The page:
5.9 The key to effective investigation of serious sexual offences is to have sufficient appropriately skilled and experienced staff to deliver the highest possible standard of investigation. Staff increases to match the current workloads are not yet in place and this is the single improvement that would greatly improve the overall response to sexual violence. Support for SCD2 teams is currently being provided in appropriate cases by SCD1 (Murder and Homicide Command). Work continues to recruit permanent staff in order to support the operational teams in the face of extremely heavy workloads, with the creation of the Complex Case Team which is due to be partially operational from 14th February 2011. The SCD2 team at Barnet and Harrow has been particularly badly affected by a lack of SOIT officers and since implementation in September 2009 has been a priority team within the command for the posting of newly trained officers. During the reporting period the team has had only 5 SOIT officers, however the number of SOIT posts has since increased to 8. At the time of submitting this report the SOIT strength has increased to 6 with 2 vacancies, to be filled by the end of March 2011.

What do you think the MPA Domestic and Sexual Violence Board and its Members could do to help or support SCD2 / the (B) OCU in dealing with domestic and/or sexual violence?

5.10 We feel we are making a difference around Domestic Abuse. Performance demonstrates this. We agree with and want to achieve performance statistics, such targets proves volume arrest and Sanctioned Detections. Targets promote officers taking positive action to tackle domestic violence and take the difficult decision making away from victims of abuse. Current targets are being achieved at Harrow however we recognise increasing such targets may undermine focus on problem solving approaches and victim confidence which play a great part in disrupting a cycle of domestic abuse. Current targets are clearly achievable and still give opportunity to focus on our victims and provide quality service. Accepting current adept targets and not escalating them further should be seriously considered rather than being a yearly instinctive rise.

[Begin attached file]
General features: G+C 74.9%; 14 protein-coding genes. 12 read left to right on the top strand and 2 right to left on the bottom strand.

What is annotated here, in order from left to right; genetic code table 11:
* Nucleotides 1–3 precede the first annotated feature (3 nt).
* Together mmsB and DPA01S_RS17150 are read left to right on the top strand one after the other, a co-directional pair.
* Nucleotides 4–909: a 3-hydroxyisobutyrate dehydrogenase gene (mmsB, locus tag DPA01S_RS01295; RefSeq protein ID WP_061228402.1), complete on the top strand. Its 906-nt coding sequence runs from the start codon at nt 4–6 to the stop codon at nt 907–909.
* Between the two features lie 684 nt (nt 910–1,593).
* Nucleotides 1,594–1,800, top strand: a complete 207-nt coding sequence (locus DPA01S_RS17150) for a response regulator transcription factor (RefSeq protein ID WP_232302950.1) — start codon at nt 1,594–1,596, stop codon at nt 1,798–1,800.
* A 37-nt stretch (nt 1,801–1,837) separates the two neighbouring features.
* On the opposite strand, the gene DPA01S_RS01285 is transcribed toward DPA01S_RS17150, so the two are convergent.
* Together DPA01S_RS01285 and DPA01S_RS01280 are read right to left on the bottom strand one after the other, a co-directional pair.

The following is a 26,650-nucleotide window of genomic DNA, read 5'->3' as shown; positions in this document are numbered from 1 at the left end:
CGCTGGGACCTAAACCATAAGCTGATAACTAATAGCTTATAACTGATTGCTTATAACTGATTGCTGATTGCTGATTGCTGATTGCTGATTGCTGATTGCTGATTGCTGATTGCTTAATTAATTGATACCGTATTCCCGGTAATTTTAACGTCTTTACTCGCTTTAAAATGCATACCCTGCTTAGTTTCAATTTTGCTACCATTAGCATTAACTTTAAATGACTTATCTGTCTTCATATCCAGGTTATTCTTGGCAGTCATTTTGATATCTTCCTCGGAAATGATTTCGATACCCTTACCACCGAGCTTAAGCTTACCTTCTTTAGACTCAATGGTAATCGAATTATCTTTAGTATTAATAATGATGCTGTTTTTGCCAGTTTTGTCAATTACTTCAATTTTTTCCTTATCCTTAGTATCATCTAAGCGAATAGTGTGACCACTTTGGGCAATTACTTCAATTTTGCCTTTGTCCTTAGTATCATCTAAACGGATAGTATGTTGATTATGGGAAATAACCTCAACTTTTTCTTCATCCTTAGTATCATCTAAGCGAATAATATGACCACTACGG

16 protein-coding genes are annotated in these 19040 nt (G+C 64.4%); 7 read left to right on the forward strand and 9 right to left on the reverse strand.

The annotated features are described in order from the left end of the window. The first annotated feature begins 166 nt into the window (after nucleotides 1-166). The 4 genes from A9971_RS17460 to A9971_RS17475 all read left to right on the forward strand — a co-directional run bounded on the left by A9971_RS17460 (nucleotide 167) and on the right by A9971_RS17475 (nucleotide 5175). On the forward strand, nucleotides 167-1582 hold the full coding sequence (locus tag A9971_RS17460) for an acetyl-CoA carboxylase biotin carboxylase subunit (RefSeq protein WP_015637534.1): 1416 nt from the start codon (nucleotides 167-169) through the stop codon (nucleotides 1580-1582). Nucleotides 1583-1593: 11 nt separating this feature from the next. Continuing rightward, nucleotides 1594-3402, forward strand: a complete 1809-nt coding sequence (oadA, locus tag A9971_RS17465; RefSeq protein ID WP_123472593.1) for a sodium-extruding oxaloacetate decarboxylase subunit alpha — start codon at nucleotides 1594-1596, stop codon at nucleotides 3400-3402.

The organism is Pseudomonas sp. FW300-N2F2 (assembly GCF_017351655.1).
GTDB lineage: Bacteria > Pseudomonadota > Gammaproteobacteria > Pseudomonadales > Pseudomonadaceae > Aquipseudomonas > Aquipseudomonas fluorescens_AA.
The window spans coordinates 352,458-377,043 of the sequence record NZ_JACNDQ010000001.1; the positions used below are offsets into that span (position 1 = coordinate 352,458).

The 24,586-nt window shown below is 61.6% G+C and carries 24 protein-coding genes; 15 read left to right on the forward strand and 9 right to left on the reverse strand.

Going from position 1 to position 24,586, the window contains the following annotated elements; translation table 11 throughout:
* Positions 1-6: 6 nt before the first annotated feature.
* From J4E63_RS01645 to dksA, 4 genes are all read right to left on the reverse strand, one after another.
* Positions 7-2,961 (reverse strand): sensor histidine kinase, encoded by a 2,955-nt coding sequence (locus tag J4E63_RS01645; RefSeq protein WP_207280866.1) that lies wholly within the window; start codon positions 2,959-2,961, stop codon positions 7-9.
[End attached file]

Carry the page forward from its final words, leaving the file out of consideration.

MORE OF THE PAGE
5.11 Rape remains one of the most under-reported crimes. Public endorsement from the MPA in relation to SCD2’s commitment to victim focus will help improve community confidence and positively influence victim’s willingness to report incidents, substantiate their allegations with statements and give evidence at trials.

Equality and Diversity Statement

Harrow covers 50 square kilometres (20 square miles). It is the 12th largest borough in The Met in terms of area, but 21st in terms of size of its population of 228,100. Harrow's average density is 43 persons per hectare, which makes it one of the more densely populated outer London Boroughs. Harrow has the highest level of religious diversity of any Local Authority in England and Wales, and potentially Europe. Harrow BOCU is committed to providing a fair and accessible service that responds to the needs of our communities and is reflective of the people we serve. We will strive to build an ethos within our BOCU where MPS Values and Behaviours are a part of everything we do and where our staff know they will be listened to and treated with respect. This is in line with the MPS Diversity and Equality Strategy 2009-2013. We ensure that all victims of DV or SV are dealt with according to their individual needs and this is put in practice by working closely in partnership with all of our statutory and voluntary partners whilst ensuring that carefully drafted practices and policies are adhered to. Harrow BOCU has a Diversity Forum that meets quarterly. This group has membership from Police Officers and Staff as well as members of the community. The group looks at all aspects of diversity involving the Police both within and outside the organisation in support of the MPS Diversity and Equality Strategy. We have also recently introduced an IAG in November 2010. Our CSU has meaningful links with partners from all partners detailed in appendix 2. We have quarterly LBGT and Race forums as per McPherson report recommendations. We run an extensive third party reporting scheme for all hate crime with our partners Appendix 2 and LB OF Harrow Race Equality Group. Harrow PPU DI is a member of the Safeguarding Vulnerable Adults review group who meet 6 times a year. We have a designated Detective Sergeant who deals with referrals for safeguarding.